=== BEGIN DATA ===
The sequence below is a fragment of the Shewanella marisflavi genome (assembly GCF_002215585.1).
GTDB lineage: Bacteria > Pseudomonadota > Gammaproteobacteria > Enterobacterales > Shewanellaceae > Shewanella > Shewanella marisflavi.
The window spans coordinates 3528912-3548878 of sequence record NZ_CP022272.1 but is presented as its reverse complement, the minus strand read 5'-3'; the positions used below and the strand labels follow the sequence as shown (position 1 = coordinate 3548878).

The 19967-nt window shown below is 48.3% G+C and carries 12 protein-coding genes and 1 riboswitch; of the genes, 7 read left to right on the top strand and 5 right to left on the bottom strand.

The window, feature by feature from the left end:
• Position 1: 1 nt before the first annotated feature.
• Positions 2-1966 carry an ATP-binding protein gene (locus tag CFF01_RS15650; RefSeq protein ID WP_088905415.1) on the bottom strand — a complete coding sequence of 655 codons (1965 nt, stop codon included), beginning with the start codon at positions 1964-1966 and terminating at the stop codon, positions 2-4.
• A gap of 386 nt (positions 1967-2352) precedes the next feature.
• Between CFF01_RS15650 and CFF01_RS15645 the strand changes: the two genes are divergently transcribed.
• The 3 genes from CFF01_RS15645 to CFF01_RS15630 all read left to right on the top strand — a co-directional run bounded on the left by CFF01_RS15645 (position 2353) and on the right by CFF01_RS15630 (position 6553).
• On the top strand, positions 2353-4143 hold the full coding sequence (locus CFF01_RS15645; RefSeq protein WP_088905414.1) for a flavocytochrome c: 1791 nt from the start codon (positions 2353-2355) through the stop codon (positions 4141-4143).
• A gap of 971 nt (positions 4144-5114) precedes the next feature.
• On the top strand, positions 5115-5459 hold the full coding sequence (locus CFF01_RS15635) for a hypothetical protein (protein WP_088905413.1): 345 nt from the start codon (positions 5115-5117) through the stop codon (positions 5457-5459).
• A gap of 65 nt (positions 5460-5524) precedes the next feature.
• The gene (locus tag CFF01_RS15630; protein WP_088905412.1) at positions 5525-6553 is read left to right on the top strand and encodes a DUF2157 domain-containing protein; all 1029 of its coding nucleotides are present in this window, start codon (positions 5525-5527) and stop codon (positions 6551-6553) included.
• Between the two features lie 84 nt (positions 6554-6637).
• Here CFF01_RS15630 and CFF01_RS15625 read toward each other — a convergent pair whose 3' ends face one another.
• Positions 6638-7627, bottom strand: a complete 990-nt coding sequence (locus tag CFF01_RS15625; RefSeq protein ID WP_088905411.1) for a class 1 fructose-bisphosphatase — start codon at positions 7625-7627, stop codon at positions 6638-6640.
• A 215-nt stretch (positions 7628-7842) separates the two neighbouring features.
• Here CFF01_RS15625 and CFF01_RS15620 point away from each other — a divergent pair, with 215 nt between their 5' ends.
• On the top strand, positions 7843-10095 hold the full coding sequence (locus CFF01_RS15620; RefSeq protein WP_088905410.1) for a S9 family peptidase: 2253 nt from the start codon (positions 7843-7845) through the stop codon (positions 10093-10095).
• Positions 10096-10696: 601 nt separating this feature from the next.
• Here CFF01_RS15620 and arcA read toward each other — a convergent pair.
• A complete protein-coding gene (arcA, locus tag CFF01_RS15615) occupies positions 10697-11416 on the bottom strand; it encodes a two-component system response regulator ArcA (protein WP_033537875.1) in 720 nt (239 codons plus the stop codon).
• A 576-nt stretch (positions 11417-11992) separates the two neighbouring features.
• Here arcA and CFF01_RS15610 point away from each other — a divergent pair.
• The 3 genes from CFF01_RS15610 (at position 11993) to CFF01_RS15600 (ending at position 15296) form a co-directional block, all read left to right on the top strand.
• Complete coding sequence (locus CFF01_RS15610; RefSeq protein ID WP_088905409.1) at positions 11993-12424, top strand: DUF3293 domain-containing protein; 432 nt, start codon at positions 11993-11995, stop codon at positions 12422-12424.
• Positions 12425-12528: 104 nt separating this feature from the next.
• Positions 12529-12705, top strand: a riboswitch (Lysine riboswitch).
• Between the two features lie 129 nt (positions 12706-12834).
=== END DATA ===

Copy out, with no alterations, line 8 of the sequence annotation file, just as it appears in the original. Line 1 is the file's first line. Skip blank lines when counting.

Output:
• A gap of 386 nt (positions 1967-2352) precedes the next feature.